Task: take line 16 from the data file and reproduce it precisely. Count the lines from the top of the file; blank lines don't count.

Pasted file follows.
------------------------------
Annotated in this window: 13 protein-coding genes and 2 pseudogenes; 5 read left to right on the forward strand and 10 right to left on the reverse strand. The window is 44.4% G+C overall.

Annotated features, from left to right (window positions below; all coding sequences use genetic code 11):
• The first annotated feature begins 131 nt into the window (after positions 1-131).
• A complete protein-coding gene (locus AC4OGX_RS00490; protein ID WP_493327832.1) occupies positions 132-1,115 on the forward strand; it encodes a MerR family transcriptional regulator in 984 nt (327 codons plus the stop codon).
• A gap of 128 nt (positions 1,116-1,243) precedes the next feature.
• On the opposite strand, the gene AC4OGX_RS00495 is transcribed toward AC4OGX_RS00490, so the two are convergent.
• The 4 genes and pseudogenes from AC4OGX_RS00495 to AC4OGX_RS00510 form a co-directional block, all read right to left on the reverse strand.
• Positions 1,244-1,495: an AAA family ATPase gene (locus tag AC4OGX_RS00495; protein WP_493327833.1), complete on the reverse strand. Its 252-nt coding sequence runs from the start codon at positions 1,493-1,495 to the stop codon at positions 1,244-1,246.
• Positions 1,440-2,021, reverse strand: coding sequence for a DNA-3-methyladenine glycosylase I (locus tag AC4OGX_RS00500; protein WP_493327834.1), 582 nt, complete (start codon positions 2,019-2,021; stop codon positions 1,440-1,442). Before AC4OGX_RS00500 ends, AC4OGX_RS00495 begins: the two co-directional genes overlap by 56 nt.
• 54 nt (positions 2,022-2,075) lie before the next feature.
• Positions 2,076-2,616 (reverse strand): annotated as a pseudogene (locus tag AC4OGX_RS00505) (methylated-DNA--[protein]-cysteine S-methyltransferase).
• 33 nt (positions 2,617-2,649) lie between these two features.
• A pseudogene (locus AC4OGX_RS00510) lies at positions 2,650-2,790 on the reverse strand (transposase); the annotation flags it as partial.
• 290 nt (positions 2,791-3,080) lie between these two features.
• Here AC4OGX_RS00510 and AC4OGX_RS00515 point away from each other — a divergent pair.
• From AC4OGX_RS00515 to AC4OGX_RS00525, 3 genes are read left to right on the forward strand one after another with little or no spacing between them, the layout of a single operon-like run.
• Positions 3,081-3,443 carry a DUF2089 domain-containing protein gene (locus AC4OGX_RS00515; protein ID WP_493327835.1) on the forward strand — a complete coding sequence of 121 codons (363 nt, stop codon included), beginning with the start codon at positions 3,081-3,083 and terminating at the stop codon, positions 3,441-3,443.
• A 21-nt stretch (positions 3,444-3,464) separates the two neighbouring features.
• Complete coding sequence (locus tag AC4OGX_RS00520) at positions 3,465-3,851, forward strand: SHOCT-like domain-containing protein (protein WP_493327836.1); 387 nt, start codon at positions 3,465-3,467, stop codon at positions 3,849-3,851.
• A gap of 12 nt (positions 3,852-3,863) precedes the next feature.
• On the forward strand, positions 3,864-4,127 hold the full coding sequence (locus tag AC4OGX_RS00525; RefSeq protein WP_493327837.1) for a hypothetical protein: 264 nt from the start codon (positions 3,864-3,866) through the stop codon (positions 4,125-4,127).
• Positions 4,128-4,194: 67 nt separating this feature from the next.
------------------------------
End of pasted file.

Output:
• From AC4OGX_RS00515 to AC4OGX_RS00525, 3 genes are read left to right on the forward strand one after another with little or no spacing between them, the layout of a single operon-like run.